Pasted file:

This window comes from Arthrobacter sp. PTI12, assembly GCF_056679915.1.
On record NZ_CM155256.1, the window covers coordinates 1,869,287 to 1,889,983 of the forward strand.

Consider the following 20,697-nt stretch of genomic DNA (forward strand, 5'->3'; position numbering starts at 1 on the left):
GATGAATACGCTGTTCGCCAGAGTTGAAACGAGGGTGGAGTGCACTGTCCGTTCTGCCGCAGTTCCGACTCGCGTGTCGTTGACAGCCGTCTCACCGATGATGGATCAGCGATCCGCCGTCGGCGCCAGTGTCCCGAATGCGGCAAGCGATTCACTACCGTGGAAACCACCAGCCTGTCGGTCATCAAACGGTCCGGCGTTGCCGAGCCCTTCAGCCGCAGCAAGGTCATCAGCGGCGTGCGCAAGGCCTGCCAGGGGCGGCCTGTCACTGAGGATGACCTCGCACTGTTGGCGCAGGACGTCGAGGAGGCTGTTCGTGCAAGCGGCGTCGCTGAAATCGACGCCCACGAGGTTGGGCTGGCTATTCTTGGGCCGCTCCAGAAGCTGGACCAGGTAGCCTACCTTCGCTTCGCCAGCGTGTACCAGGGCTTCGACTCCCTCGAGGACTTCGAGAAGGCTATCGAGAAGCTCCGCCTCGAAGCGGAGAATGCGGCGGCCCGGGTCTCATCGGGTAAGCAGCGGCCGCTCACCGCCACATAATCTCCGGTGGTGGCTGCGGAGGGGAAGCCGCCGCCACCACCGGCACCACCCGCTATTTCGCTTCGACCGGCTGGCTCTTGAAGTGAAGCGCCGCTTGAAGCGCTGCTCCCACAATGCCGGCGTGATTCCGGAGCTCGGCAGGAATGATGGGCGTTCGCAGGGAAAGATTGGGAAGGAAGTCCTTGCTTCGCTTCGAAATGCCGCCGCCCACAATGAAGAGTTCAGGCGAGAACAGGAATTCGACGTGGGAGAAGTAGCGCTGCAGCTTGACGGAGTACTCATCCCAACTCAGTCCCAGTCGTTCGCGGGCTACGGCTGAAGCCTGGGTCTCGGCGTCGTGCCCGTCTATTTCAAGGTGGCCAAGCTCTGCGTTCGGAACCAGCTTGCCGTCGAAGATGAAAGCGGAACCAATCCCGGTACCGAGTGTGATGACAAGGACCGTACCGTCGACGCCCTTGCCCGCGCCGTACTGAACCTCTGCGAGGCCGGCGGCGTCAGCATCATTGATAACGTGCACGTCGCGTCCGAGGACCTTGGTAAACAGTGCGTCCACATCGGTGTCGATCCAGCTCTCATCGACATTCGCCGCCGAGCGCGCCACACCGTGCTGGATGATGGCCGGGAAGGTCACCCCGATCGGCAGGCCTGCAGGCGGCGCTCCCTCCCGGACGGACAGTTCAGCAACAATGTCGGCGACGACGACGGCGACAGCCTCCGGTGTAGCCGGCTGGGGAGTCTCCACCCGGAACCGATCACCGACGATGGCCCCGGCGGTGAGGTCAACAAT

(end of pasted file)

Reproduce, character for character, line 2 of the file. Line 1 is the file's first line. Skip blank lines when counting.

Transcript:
On record NZ_CM155256.1, the window covers coordinates 1,869,287 to 1,889,983 of the forward strand.